Cooincidence? I THINK NOT!!! :-P
>'protect us and we'll give you economic growth'
"Protect us and you'll get some tax money, unlike what you currently get from the second-hand market and other thieving pirates."
Plus we'll shout lunch.
That's what government is interested in.
>There is a very natural reluctance to play ball with a policy process which looks like it wants to take your ball away,"
Whose ball? surely the original authors are one thing, but children and other family members, people that buy up the rights, their companies and the like can't all expect to operate under the same rules.
Just look at Disney to see what a too one-sided copyright framework will produce: the original mickey mouse cartoons are still covered I believe?
This excellent graph in the link proves the points made in my earlier post.
The continual extension of copyright terms is scandalous. Basically it's no longer there to support the original creator, but to benefit the corporations that acquire the copyright. The purpose of copyright is to encourage creativity by rewarding content creators... but having a really long copyright period just discourages further creativity and encourages copyright holders to rest on their laurels. Why would they bother creating new stuff when they can still get paid forever for stuff that was created 50 years ago?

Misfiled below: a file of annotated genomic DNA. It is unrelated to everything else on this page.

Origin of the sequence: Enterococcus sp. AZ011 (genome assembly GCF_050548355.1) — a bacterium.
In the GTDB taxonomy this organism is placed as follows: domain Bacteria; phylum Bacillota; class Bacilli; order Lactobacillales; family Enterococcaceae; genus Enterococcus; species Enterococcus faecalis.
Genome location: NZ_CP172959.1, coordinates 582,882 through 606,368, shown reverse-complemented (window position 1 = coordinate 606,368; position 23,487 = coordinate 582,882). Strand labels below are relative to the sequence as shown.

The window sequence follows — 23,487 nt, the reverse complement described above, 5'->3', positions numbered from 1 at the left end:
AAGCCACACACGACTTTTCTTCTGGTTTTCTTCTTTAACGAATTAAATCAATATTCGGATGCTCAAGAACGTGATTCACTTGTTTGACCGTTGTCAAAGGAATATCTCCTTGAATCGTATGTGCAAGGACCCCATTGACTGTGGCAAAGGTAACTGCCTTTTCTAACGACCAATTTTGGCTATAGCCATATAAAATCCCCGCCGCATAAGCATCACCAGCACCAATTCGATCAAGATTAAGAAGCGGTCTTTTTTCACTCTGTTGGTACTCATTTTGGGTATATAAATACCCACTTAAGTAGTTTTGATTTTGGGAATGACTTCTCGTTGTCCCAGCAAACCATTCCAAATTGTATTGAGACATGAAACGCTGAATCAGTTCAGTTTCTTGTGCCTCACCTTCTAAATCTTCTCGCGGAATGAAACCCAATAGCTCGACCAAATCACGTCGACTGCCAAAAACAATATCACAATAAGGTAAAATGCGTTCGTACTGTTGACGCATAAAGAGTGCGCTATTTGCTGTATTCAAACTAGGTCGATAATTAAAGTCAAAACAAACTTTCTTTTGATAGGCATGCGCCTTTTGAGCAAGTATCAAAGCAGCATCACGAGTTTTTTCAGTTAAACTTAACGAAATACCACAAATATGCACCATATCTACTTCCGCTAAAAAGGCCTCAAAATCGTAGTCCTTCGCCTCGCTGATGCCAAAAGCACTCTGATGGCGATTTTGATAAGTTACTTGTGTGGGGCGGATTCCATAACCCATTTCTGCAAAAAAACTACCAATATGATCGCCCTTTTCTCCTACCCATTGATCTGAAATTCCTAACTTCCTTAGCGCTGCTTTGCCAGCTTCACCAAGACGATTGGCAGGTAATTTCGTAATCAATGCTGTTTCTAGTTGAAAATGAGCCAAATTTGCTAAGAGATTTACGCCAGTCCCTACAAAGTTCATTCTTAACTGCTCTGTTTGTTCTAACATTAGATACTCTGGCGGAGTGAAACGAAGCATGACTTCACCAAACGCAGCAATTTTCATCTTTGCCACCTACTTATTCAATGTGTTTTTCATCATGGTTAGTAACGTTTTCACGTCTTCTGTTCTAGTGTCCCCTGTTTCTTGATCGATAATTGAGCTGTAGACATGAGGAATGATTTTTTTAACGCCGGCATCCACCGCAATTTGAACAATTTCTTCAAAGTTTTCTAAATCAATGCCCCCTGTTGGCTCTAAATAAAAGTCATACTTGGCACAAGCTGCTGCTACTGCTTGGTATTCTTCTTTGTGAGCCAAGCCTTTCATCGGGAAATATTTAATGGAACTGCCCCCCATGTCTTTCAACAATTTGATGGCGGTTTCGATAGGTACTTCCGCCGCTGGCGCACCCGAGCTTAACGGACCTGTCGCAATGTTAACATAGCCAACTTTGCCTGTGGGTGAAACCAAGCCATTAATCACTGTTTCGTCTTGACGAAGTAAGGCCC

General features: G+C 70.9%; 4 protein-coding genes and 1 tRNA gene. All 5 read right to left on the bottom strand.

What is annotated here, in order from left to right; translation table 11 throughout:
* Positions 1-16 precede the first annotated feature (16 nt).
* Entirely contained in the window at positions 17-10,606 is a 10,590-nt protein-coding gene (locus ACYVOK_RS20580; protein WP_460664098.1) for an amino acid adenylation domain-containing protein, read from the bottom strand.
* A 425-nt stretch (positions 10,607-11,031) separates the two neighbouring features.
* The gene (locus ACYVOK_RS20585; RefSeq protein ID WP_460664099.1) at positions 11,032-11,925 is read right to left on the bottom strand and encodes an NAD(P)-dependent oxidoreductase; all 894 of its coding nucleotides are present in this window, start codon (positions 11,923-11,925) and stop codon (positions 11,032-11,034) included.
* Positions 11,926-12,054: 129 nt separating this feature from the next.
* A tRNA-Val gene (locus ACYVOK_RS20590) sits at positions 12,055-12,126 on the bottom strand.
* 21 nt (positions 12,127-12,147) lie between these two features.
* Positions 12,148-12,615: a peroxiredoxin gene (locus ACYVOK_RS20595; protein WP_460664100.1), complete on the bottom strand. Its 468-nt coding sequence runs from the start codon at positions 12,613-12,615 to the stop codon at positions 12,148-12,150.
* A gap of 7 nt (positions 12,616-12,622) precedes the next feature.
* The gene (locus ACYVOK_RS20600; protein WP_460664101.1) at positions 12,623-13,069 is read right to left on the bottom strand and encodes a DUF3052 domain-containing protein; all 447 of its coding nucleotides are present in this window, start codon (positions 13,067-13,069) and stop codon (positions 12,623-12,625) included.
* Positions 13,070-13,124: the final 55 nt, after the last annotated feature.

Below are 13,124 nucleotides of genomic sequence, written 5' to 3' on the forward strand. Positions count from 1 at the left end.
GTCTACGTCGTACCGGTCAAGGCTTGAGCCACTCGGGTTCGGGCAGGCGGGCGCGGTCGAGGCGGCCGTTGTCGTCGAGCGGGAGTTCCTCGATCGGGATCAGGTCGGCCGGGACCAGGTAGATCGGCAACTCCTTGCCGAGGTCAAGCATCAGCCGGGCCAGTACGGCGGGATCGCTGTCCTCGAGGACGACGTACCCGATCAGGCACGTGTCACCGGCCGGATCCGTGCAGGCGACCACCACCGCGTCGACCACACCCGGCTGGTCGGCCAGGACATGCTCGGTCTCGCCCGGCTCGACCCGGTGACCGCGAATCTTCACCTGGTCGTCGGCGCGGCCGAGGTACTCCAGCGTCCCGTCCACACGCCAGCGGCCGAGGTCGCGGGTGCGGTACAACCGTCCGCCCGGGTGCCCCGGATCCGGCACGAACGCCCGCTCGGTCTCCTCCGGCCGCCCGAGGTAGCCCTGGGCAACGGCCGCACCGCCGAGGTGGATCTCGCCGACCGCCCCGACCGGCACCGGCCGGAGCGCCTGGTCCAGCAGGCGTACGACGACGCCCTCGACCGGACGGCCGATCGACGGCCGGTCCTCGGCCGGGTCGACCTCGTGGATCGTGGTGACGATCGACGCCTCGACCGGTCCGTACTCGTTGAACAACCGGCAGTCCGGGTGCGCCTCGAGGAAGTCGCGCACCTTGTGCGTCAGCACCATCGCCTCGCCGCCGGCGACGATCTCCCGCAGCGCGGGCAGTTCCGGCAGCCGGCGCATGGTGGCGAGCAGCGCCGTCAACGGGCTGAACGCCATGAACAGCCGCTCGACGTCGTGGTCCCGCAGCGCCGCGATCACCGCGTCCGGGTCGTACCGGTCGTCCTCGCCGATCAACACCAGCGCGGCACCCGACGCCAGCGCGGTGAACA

Copyright term should be limited to 25-30 years
Completely agree with reducing the copyright term, just imagine if patents were death + 70 years.
Copyright is the terror of the rich, copying is the war of the poor.
Imagine if pharmaceuticals were governed by the same standards. You could kiss generic drugs good-bye. And I think that the price of the drugs would be lower because they would no longer have to be priced for a such a short ROI period. (or the price stays the same and the profits go up exponentially)
You can always tell when an expensive drug is reaching the end of its protected period; the manufacturer starts running ads that highlight the fact that 'no generic form of XXXXXX exists'.... and the ads only stop running on the day their protection expires.
"Development of new business models"